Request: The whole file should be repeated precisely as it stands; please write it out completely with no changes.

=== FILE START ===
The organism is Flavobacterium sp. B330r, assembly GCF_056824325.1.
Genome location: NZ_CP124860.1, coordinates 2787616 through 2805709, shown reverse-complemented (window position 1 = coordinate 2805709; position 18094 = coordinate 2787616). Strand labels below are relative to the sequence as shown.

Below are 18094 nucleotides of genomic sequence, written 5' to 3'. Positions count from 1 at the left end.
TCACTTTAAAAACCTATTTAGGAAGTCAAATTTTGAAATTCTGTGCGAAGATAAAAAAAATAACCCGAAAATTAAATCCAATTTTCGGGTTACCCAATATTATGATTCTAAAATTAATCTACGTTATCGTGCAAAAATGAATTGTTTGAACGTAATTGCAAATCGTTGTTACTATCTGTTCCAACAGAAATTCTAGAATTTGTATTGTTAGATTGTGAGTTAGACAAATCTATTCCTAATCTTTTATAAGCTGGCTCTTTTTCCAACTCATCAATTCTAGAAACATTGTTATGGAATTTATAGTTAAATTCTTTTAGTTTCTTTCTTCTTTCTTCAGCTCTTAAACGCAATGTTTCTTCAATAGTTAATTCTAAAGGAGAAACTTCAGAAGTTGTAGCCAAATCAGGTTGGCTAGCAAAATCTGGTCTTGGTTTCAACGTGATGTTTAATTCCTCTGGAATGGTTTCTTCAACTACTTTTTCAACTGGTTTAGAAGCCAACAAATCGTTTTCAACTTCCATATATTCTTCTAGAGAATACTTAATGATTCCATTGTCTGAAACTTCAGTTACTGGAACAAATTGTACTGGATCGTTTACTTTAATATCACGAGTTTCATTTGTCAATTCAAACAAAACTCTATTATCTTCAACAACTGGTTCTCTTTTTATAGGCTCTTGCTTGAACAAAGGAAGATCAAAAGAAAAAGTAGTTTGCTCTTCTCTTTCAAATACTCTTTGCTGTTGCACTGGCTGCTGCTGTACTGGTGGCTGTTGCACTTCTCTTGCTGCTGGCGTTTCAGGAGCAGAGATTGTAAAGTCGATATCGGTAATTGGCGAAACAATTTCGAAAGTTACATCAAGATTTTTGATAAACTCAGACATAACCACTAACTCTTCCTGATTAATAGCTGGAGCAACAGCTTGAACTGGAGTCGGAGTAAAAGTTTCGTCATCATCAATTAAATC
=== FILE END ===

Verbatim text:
The organism is Flavobacterium sp. B330r, assembly GCF_056824325.1.
Genome location: NZ_CP124860.1, coordinates 2787616 through 2805709, shown reverse-complemented (window position 1 = coordinate 2805709; position 18094 = coordinate 2787616). Strand labels below are relative to the sequence as shown.

Below are 18094 nucleotides of genomic sequence, written 5' to 3'. Positions count from 1 at the left end.
TCACTTTAAAAACCTATTTAGGAAGTCAAATTTTGAAATTCTGTGCGAAGATAAAAAAAATAACCCGAAAATTAAATCCAATTTTCGGGTTACCCAATATTATGATTCTAAAATTAATCTACGTTATCGTGCAAAAATGAATTGTTTGAACGTAATTGCAAATCGTTGTTACTATCTGTTCCAACAGAAATTCTAGAATTTGTATTGTTAGATTGTGAGTTAGACAAATCTATTCCTAATCTTTTATAAGCTGGCTCTTTTTCCAACTCATCAATTCTAGAAACATTGTTATGGAATTTATAGTTAAATTCTTTTAGTTTCTTTCTTCTTTCTTCAGCTCTTAAACGCAATGTTTCTTCAATAGTTAATTCTAAAGGAGAAACTTCAGAAGTTGTAGCCAAATCAGGTTGGCTAGCAAAATCTGGTCTTGGTTTCAACGTGATGTTTAATTCCTCTGGAATGGTTTCTTCAACTACTTTTTCAACTGGTTTAGAAGCCAACAAATCGTTTTCAACTTCCATATATTCTTCTAGAGAATACTTAATGATTCCATTGTCTGAAACTTCAGTTACTGGAACAAATTGTACTGGATCGTTTACTTTAATATCACGAGTTTCATTTGTCAATTCAAACAAAACTCTATTATCTTCAACAACTGGTTCTCTTTTTATAGGCTCTTGCTTGAACAAAGGAAGATCAAAAGAAAAAGTAGTTTGCTCTTCTCTTTCAAATACTCTTTGCTGTTGCACTGGCTGCTGCTGTACTGGTGGCTGTTGCACTTCTCTTGCTGCTGGCGTTTCAGGAGCAGAGATTGTAAAGTCGATATCGGTAATTGGCGAAACAATTTCGAAAGTTACATCAAGATTTTTGATAAACTCAGACATAACCACTAACTCTTCCTGATTAATAGCTGGAGCAACAGCTTGAACTGGAGTCGGAGTAAAAGTTTCGTCATCATCAATTAAATC